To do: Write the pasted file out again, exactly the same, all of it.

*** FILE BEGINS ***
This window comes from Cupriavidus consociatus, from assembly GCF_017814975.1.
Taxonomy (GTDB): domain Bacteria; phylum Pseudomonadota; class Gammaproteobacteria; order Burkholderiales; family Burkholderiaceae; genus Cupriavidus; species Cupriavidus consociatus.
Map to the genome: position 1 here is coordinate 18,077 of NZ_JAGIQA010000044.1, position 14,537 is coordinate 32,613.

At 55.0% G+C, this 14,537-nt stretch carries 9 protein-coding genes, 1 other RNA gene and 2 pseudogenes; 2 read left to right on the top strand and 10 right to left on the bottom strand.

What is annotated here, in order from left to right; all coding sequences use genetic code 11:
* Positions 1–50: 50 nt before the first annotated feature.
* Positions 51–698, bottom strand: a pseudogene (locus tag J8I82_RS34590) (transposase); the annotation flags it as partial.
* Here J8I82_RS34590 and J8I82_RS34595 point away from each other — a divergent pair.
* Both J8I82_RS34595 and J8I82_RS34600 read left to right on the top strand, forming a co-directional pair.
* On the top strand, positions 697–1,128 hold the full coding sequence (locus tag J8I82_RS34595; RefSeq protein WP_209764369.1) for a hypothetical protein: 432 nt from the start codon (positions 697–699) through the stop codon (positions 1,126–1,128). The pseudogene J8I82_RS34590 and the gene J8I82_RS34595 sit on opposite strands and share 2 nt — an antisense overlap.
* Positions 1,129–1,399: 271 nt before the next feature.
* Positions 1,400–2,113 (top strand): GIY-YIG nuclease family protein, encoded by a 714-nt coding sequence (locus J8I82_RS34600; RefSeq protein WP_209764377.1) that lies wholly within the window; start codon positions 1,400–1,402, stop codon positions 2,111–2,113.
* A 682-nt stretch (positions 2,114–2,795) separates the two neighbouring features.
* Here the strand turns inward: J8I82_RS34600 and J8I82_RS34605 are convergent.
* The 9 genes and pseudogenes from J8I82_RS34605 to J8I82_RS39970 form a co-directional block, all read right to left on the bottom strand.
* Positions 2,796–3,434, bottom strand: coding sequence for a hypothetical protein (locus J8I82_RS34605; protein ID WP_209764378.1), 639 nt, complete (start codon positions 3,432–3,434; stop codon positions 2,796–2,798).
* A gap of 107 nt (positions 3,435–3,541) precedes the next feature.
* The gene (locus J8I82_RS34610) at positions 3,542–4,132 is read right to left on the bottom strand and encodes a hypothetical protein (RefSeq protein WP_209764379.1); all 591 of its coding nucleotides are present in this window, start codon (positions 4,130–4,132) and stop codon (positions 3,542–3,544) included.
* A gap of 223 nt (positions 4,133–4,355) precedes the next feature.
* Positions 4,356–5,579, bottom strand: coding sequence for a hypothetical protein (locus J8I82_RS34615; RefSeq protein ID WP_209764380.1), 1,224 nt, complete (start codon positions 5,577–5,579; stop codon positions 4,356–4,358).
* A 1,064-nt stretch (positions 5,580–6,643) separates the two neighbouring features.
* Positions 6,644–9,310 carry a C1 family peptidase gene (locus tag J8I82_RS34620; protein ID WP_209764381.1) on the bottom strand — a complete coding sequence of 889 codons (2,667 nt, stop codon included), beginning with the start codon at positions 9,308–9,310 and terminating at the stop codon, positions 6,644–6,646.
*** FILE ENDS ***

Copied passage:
This window comes from Cupriavidus consociatus, from assembly GCF_017814975.1.
Taxonomy (GTDB): domain Bacteria; phylum Pseudomonadota; class Gammaproteobacteria; order Burkholderiales; family Burkholderiaceae; genus Cupriavidus; species Cupriavidus consociatus.
Map to the genome: position 1 here is coordinate 18,077 of NZ_JAGIQA010000044.1, position 14,537 is coordinate 32,613.

At 55.0% G+C, this 14,537-nt stretch carries 9 protein-coding genes, 1 other RNA gene and 2 pseudogenes; 2 read left to right on the top strand and 10 right to left on the bottom strand.

What is annotated here, in order from left to right; all coding sequences use genetic code 11:
* Positions 1–50: 50 nt before the first annotated feature.
* Positions 51–698, bottom strand: a pseudogene (locus tag J8I82_RS34590) (transposase); the annotation flags it as partial.
* Here J8I82_RS34590 and J8I82_RS34595 point away from each other — a divergent pair.
* Both J8I82_RS34595 and J8I82_RS34600 read left to right on the top strand, forming a co-directional pair.
* On the top strand, positions 697–1,128 hold the full coding sequence (locus tag J8I82_RS34595; RefSeq protein WP_209764369.1) for a hypothetical protein: 432 nt from the start codon (positions 697–699) through the stop codon (positions 1,126–1,128). The pseudogene J8I82_RS34590 and the gene J8I82_RS34595 sit on opposite strands and share 2 nt — an antisense overlap.
* Positions 1,129–1,399: 271 nt before the next feature.
* Positions 1,400–2,113 (top strand): GIY-YIG nuclease family protein, encoded by a 714-nt coding sequence (locus J8I82_RS34600; RefSeq protein WP_209764377.1) that lies wholly within the window; start codon positions 1,400–1,402, stop codon positions 2,111–2,113.
* A 682-nt stretch (positions 2,114–2,795) separates the two neighbouring features.
* Here the strand turns inward: J8I82_RS34600 and J8I82_RS34605 are convergent.
* The 9 genes and pseudogenes from J8I82_RS34605 to J8I82_RS39970 form a co-directional block, all read right to left on the bottom strand.
* Positions 2,796–3,434, bottom strand: coding sequence for a hypothetical protein (locus J8I82_RS34605; protein ID WP_209764378.1), 639 nt, complete (start codon positions 3,432–3,434; stop codon positions 2,796–2,798).
* A gap of 107 nt (positions 3,435–3,541) precedes the next feature.
* The gene (locus J8I82_RS34610) at positions 3,542–4,132 is read right to left on the bottom strand and encodes a hypothetical protein (RefSeq protein WP_209764379.1); all 591 of its coding nucleotides are present in this window, start codon (positions 4,130–4,132) and stop codon (positions 3,542–3,544) included.
* A gap of 223 nt (positions 4,133–4,355) precedes the next feature.
* Positions 4,356–5,579, bottom strand: coding sequence for a hypothetical protein (locus J8I82_RS34615; RefSeq protein ID WP_209764380.1), 1,224 nt, complete (start codon positions 5,577–5,579; stop codon positions 4,356–4,358).
* A 1,064-nt stretch (positions 5,580–6,643) separates the two neighbouring features.
* Positions 6,644–9,310 carry a C1 family peptidase gene (locus tag J8I82_RS34620; protein ID WP_209764381.1) on the bottom strand — a complete coding sequence of 889 codons (2,667 nt, stop codon included), beginning with the start codon at positions 9,308–9,310 and terminating at the stop codon, positions 6,644–6,646.